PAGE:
AR Suresh Kumar, head of the International Operations Business Group, Voltas, on why the Indian MEP giant will thrive in a challenging market
“With honest and straightforward business principles, close and careful attention to details, and the ability to take advantage of favourable opportunities and circumstances, there is a scope for success.”
These words come from a quote attributed to Jamsetji Tata, the man regarded as the ‘Father of Indian Industry’, and the founder of what would go on to become the Tata Group of Companies, one of India’s largest conglomerates, with a history going back more than 150 years.
Even in the year 2020, Tata’s words continue to ring true, and their echoes can be heard in the way the group’s subsidiaries operate and carry out business. Nowhere is this more evident than Voltas Limited, India’s largest air conditioning company and one of the most reputed engineering solution providers in the country, if not all of South-East Asia and the Middle East.
Created more than six decades ago when the Swiss-based Volkart Brothers joined forces with Tata Sons Limited, the company specialises in project management, and has played a vital role in developing India’s infrastructure, while also exporting its expertise across technology, engineering, construction, cooling and ventilation, infrastructure projects and many more sectors, to countries around the world.
As the COVID-19 pandemic continues to sweep across the world, Big Project ME caught up with AR Suresh Kumar, vice president and head of the International Operations Business Group for Voltas, to discuss how the company is adapting to the new normal, while continuing to thrive and grow its business despite the many challenges facing the industry, both regionally and internationally.
“We operate throughout the GCC, in UAE, Qatar, Oman, Bahrain and Saudi Arabia, while in the Far East, we have our operations in Singapore. We’re also licensed to operate in Hong Kong and Macau. Overall, if you look outside India, Voltas operates in almost 40 countries, and over the last 40 years, we’ve done a lot of jobs in Russia, the Central Asian countries, in Mauritius and so on,” says Kumar, speaking during a video conference call from his offices in Dubai.
“These jobs were off the back of us being an Indian company and having a reputation of being willing to work; but over the last 15 to 20 years, we’ve transformed into an international company. We’ve strategically located our international headquarters in Dubai, so that it becomes an anchoring space, where we can fly out to the world. It’s faster, and plus it helps you understand the psyche of the customer.
“In the 1970s and 1980s, Indian companies were approached by Middle Eastern owners because they wanted a better and more enabled project, and culturally, we were together, while our prices were also slightly lower compared to a European contractor. Today however, that’s not the philosophy. Today, everyone is at par and there’s no tags against you,” he relates, adding that because Voltas has been in the region for long, the contractor is almost regarded as a locally grown company by clients.
With operations primarily in the MEP sector, the company has slowly diversified its interests, with operations in Oman including a landscape and irrigation company. Furthermore, the company has developed its other offerings, with its water treatment and related services division flourishing in Singapore and the Far East.
Kumar reveals that in addition to these endeavours, Voltas has also gone into the solar market in a limited way, while it is also exploring the industry waste processing sector, having recently successfully completed a major project that involved the setting up of a biogas plant in Oman.
“Our journey is towards those things that the customer wants, where we can serve our customers with MEP solutions, not just in the built environment, but for whatever solutions the customer wants or needs.”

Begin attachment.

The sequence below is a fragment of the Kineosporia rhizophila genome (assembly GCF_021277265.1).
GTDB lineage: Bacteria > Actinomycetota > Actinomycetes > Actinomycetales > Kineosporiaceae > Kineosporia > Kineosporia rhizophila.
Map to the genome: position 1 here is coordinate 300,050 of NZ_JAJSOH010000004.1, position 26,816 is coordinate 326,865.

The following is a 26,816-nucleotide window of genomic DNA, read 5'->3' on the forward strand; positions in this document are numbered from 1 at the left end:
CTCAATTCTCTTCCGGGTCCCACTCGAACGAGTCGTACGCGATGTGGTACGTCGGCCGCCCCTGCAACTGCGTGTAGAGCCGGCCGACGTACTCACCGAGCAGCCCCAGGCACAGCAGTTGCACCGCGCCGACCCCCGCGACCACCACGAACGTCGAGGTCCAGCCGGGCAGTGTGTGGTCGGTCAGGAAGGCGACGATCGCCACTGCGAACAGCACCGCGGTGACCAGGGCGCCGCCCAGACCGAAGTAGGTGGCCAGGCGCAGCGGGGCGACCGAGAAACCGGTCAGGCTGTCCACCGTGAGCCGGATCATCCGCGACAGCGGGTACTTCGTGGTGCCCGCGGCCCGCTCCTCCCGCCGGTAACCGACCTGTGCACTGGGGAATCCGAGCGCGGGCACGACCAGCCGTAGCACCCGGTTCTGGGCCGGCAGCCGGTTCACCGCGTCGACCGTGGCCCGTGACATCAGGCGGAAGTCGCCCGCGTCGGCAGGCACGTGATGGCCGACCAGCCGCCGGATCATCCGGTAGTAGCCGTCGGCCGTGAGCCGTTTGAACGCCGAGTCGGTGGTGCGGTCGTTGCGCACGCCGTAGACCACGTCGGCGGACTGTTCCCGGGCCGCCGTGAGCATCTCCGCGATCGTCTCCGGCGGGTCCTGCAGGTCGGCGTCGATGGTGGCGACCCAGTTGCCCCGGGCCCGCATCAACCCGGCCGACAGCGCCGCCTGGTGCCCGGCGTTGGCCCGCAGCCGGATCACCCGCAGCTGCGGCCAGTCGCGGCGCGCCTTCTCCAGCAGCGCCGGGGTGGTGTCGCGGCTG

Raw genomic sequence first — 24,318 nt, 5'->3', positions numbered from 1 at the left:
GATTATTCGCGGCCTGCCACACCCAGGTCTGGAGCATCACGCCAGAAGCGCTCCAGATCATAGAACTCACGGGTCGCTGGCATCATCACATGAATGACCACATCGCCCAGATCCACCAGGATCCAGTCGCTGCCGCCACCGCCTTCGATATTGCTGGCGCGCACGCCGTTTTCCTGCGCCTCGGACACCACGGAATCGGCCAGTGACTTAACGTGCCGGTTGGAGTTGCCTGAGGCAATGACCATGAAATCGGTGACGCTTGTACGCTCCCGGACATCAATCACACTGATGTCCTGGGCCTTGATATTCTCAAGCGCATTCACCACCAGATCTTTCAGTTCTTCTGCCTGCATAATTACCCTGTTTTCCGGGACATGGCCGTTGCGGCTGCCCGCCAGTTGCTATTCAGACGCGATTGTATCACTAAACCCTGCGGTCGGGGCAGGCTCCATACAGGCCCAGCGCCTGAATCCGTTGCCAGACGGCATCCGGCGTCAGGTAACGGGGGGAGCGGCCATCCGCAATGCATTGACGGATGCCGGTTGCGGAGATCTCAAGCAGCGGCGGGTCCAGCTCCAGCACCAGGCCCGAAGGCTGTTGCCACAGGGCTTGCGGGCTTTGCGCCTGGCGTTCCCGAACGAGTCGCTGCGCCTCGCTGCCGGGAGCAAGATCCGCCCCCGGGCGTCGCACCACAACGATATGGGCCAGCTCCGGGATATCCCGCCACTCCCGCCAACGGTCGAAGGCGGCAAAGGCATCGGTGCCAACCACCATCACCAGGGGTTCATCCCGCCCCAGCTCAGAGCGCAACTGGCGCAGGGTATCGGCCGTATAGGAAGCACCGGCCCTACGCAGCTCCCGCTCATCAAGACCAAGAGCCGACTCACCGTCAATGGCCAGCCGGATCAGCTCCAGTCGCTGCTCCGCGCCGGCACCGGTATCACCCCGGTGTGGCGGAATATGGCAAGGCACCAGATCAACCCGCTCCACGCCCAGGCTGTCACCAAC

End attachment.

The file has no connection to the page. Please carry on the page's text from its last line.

The company has more than 4,400 staff employed outside of India, from Singapore to Saudi Arabia. It also operates a small engineering cell in Mumbai, which consists of around 60 to 70 people acting as backup for the overseas teams, in case there’s a sudden need for engineering on a project, Kumar adds.
“We are doing well, overall,” he says. “Last year’s financial results, we did well in the top and bottom line. We’ve got a very strong presence in India with our unitary products. We’re number one in in the commercial air conditioning business with a 27% market share. We’ve done extremely well, and we’re a debt free company with very high capital,” he states, pointing out that this strong performance is due to the values and way that Voltas does business, driven by the core philosophies of its parent group.
“We follow a different philosophy when it comes to contracting. We don’t just follow typical practices in the contracting sector. It’s the Tata philosophy, and financially, it’s different [to the norm in the industry]. Irrespective of what is happening in the market, we make sure that we’re controlling our financials very well. That approach is something that has taken us in a better way and allowed us to continue our journey without any setbacks,” he explains.
“Let me take you into our criteria of selection for jobs. We have multiple filters that we apply even before tendering. We’re not a company that quotes for every job. We do a lot of tendering filters and have prequalification criteria for clients; we see what is the purpose of the particular project, does the client have the ability to pay, is he going to depend on selling the project to pay us? All of these kinds of issues come into play. We apply a lot of thought, a lot of exercises, before we even tender on a project.
“However, once that is done and we’ve put in all these things, then you have to support the client [if you win the project]. Voltas doesn’t have a history of running away from projects. There are cases where we’ve made mistakes, but we’ve completed the job and come out – there are even jobs where we’ve lost money, but we’ve ensured that the client hasn’t suffered because of our mistakes,” Kumar emphasises.
Because of this stringent vetting process, Voltas has managed to select a pipeline of jobs that are recession, or indeed, pandemic proof. Citing their project at Expo 2020 Dubai as an example, Kumar points out that although the Expo has been postponed, the client still intends to finish the project on schedule, as planned.